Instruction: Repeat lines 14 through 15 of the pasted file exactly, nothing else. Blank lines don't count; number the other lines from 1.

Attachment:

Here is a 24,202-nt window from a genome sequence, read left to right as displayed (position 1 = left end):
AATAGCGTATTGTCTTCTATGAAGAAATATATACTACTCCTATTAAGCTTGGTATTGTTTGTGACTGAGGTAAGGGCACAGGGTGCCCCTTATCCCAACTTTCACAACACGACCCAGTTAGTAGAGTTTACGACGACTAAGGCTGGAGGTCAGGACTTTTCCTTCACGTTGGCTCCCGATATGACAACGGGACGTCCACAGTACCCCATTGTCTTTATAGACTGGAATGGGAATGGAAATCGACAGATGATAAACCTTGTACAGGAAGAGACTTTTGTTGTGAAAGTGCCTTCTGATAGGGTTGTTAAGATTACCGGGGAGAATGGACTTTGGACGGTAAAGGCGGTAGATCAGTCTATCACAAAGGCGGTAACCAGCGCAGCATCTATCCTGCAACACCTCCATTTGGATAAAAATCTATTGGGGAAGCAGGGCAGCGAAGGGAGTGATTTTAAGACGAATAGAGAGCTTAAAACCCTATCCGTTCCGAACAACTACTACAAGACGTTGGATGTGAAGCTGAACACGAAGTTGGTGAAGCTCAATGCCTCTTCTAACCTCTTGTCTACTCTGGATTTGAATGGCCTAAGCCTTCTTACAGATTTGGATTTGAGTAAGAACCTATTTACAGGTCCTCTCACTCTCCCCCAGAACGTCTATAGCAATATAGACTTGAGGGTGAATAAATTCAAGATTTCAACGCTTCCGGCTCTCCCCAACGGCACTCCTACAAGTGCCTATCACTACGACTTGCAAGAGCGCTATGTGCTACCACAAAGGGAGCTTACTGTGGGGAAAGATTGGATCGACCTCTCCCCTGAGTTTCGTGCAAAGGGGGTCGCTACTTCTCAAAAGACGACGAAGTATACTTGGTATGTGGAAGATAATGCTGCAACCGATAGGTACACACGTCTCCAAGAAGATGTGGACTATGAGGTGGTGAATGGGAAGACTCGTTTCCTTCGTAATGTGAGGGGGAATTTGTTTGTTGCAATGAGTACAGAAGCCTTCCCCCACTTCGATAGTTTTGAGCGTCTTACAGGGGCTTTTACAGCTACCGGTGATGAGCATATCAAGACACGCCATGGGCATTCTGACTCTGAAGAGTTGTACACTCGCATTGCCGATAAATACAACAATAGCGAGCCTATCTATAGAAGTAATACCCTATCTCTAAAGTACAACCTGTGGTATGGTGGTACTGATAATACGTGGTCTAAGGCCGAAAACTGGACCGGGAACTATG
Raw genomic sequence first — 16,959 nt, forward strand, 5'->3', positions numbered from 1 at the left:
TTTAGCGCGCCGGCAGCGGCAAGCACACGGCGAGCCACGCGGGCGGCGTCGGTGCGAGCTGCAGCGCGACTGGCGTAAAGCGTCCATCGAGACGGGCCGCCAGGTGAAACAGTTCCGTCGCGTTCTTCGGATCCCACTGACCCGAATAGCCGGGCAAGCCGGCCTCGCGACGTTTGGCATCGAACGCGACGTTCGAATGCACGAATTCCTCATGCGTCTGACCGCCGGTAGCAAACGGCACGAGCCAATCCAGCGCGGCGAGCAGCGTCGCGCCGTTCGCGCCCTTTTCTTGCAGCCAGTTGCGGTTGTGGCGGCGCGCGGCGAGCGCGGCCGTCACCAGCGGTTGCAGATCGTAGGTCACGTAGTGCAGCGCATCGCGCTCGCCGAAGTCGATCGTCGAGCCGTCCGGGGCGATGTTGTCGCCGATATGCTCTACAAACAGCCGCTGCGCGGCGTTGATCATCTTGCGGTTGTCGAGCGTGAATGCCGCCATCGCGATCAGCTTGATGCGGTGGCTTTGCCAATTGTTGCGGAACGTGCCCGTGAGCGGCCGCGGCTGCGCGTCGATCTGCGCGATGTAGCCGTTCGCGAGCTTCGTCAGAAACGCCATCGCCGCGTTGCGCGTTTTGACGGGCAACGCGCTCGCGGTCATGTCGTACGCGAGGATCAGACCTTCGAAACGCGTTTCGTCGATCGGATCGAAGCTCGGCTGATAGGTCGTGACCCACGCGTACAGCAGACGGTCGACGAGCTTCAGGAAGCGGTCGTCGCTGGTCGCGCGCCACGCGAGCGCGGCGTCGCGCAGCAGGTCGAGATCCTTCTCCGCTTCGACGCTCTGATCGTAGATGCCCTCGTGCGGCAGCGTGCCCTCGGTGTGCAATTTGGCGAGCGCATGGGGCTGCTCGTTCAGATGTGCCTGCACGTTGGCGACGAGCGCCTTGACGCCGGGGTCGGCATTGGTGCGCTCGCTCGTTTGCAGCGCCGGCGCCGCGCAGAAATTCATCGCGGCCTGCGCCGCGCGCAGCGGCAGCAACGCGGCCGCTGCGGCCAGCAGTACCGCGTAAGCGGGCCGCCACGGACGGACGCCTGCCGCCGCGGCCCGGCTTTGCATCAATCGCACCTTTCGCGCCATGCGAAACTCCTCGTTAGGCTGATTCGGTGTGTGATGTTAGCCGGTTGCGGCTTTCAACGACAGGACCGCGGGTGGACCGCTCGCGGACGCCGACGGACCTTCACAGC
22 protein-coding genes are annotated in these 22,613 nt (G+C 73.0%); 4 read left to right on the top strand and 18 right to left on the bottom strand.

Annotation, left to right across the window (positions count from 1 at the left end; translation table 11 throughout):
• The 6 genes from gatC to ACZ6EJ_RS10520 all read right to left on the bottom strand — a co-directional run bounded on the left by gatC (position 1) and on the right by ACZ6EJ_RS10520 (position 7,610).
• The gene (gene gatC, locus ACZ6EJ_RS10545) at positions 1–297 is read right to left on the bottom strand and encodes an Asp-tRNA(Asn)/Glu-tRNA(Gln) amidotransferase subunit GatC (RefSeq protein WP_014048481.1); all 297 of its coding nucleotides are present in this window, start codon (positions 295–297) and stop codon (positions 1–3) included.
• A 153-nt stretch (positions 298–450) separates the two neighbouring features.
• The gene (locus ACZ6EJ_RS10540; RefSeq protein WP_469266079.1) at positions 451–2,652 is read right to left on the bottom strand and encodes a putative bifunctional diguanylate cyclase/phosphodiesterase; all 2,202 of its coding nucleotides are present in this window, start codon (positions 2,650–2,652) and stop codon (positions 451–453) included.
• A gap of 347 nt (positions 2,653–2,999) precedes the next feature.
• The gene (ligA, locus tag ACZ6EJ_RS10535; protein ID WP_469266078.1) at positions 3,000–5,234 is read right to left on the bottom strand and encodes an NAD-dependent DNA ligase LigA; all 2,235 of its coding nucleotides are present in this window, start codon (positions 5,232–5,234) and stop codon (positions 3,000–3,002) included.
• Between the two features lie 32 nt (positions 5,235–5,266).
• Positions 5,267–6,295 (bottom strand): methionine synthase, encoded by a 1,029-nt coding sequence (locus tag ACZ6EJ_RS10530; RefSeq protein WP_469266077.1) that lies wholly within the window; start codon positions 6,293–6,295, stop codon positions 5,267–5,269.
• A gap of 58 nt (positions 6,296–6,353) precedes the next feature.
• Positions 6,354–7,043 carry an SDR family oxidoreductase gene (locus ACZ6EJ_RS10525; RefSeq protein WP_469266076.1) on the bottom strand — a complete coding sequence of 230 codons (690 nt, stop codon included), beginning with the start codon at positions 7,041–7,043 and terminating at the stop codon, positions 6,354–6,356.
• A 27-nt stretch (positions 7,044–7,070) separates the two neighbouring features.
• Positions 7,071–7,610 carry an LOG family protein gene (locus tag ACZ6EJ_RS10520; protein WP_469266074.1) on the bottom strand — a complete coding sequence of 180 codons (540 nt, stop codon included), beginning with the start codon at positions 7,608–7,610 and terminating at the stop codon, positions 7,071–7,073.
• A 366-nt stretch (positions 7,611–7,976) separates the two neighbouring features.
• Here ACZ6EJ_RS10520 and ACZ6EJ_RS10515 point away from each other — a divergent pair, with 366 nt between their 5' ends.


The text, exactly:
• Positions 5,267–6,295 (bottom strand): methionine synthase, encoded by a 1,029-nt coding sequence (locus tag ACZ6EJ_RS10530; RefSeq protein WP_469266077.1) that lies wholly within the window; start codon positions 6,293–6,295, stop codon positions 5,267–5,269.
• A gap of 58 nt (positions 6,296–6,353) precedes the next feature.